2. Modal verbs to express obligation, permission, prohibition, necessity, advice and requests.

3. Use of the future progressive to soften requests and questions.

4. The difference between adjectives ending in -ing or -ed.

5. Gender neutral expressions (room attendant, bellhop, bartender, manager, spokesperson, flight attendant, etc.).

6. There + be to express existence (there is, there are, there was, there were, there will be, etc.).

7. Use of auxiliary verb sbe, do and have.

8. Be used to, get used to and used to + infinitive.

9. Frequency adverbs and expressions.

10. Combinations of adjectives and prepositions.

11. Introduction to the three basic conditionals, open conditionals and other types of if clause.

12. Relative clauses.

13. Frequent phrasal verbs and prepositional verbs.

14. Narrative tenses (past simple, past continuous, past perfect continuous).

15. Conjunctions and other connecting words (reasoning and contrast).

16. Components of a text (paragraphs, punctuation, deixis, connectors and conjunctions, register and adaptation, anaphoric, cataphoric and exophoric reference).

17. Telephone language (this is, is that?, Speaking, I'll put you through, etc.).

18. Basic vocabulary of special purposes (types of accommodation, facilities, equipment and furniture, hotel departments and their organisational structure, job titles, etc.).



A modified version of the communicative approach is used: small groups performing communicative tasks, with a balance between learning grammatical structures and linguistic functions while paying equal attention to the four language skills but without forgetting the peculiarities of a language course designed for hotel management students.

Classroom activities include debates, reading articles on the hospitality sector and of general interest, grammar exercises and vocabulary, listening comprehension exercises, reading concordance sheets (data-driven learning), writing assignments, cooperative learning, work in closed pairs, discovery learning and role playing. Prior to each class, participants should consult the Virtual Campus ("Notícies" followed by "Links" o "Materials")  for reading material about the hospitality sector or general issues with a view to contributing to debate in class.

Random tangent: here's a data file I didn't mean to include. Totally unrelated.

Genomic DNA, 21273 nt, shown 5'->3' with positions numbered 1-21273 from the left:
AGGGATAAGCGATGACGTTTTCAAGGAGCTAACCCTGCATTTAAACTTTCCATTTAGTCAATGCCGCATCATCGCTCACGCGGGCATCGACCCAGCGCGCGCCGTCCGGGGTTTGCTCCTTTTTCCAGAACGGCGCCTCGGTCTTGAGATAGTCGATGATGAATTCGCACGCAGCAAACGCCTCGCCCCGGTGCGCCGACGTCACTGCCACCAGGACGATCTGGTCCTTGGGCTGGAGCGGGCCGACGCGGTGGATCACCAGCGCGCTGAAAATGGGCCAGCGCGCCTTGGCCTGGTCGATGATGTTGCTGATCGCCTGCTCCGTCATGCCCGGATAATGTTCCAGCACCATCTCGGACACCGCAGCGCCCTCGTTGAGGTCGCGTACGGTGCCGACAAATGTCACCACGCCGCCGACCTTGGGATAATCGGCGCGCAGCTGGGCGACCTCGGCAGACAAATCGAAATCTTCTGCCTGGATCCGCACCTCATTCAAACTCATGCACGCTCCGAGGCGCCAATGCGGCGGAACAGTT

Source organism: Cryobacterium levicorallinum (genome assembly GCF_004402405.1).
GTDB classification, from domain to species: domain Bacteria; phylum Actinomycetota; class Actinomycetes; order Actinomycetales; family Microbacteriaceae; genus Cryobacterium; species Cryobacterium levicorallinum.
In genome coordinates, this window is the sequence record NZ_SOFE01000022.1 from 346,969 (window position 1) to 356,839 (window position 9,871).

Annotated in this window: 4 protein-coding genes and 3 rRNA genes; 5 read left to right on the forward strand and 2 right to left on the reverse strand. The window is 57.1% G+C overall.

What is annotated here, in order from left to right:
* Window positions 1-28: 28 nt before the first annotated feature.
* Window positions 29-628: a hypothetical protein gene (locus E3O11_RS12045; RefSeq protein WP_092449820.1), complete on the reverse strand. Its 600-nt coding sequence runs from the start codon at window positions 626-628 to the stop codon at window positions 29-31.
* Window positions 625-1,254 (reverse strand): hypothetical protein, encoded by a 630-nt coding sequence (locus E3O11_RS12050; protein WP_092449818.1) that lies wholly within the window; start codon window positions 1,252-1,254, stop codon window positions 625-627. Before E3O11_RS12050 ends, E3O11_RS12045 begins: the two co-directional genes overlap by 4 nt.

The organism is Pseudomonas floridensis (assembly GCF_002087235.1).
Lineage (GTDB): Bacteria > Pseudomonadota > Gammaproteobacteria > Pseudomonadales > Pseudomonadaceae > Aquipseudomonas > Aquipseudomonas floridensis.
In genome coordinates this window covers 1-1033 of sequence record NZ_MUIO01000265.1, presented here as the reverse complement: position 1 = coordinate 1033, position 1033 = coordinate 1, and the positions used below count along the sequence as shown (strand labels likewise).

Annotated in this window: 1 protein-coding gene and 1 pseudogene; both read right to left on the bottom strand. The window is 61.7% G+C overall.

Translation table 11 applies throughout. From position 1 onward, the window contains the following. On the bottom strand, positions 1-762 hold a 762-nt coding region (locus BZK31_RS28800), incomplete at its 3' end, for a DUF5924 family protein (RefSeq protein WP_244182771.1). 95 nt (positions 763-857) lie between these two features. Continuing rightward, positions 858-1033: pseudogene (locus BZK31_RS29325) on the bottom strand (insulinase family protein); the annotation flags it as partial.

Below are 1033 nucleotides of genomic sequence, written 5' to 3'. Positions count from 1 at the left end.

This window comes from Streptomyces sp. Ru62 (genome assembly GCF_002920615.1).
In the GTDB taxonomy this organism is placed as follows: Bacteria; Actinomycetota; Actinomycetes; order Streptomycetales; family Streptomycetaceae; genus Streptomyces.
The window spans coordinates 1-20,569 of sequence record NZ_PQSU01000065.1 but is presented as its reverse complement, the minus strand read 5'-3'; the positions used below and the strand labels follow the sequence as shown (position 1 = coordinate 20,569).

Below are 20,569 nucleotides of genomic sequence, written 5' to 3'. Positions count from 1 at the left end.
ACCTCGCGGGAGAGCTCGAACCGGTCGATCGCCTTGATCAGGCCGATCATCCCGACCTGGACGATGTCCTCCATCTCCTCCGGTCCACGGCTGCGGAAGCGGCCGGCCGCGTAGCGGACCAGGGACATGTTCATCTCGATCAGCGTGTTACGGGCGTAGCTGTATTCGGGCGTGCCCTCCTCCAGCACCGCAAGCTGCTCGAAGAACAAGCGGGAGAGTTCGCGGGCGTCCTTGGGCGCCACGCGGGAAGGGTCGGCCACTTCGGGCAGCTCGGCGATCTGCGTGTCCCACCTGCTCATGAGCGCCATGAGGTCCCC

Title Hours ECTS Learning Outcomes
Type: Directed      
Classes 60 2.4 8, 2, 7, 5, 4, 9
Type: Supervised      
Tutorials 2.5 0.1 1
Type: Autonomous      
Projects and portfolio 81 3.24 8, 2, 3, 7, 6, 5, 4, 1, 9


Continuous assessment

1. Projects. They are prepared during the course under the supervision of teachers and presented to the class.

2. Portfolio. It comprises 8 to 12 activities, which assess the four language skills. Activities may be done at home or in class.

Examples of such activities are listed below:

Written assignments

Short reading activities

Short tests

Self-assessment forms

Finding information

Document production

The days scheduled by the school for mid-term exams may be used to carry out dossier work; for example short reading or listening tests.

3. Mid-year exams. A mid-term exam is held during the periods scheduled by the school for exams, one of which will be a written test (two tasks) while the other one will be a listening test. The format should be similar to the final exam.

4. Final test

A minimum class attendance of 80% is required to be able to participate in continuous assessment.


Final exam

Students who have failed or not taken the continuous assessment are entitled to take a final exam that tests the four language skills. In order to pass the exam, and therefore the course itself, a minimum mark of 50% must be obtained in each skill (each part of the exam) and a minimum 60% overall.

Changing the exam date

Students who cannot take the exam on the set dates due to health, work (trips or other similar obligations) or on compassionate grounds may ask their teacher for a change of date, supplying any necessary documents, and giving notice of at least seven calendar days except in extreme cases such as accidents. If the request is accepted, the exams must still be taken within the period set by the School of Tourism and Hotel Management.

Other features of assessment

Students who have passed continuous assessment are not allowed to sit the final exam in order to obtain a higher mark. 

Levels are not officially certified.


Assessment Activities

Title Weighting Hours ECTS Learning Outcomes
Final test 40% 3 0.12 2, 5, 4, 9
Mid-year tests 20% 2.5 0.1 2, 5, 4, 9
Portfolio 20% 0 0 8, 2, 3, 6, 5, 4, 1, 9
Projects 20% 1 0.04 2, 3, 7, 6, 5, 4, 1, 10, 9



Redston, C. and Cunningham, G. (2013). Face2Face (Upper Intermediate Student Book Second Edition), Cambridge: Cambridge University Press.

Stott, T. Pohl, A. (2010). Highly Recommended 2 (Student Book), Oxford: Oxford University Press.

Strutt, P. (2003). Inglés For International Tourism (Intermediate Students' Book), Harlow: Longman.

Wood, N. (2003). Tourism and Catering Workshop, Oxford: Oxford University Press.

Harding, K. Henderson, P. (1992). High Season (English for the Hotel and Tourist Industry), Oxford: Oxford University Press.

Eastwood, J. and Mackin, R. (1984). A Basic English Grammar (Spanish Edition), Oxford: Oxford University Press.

Note: it will be compulsory to purchase the first book on the list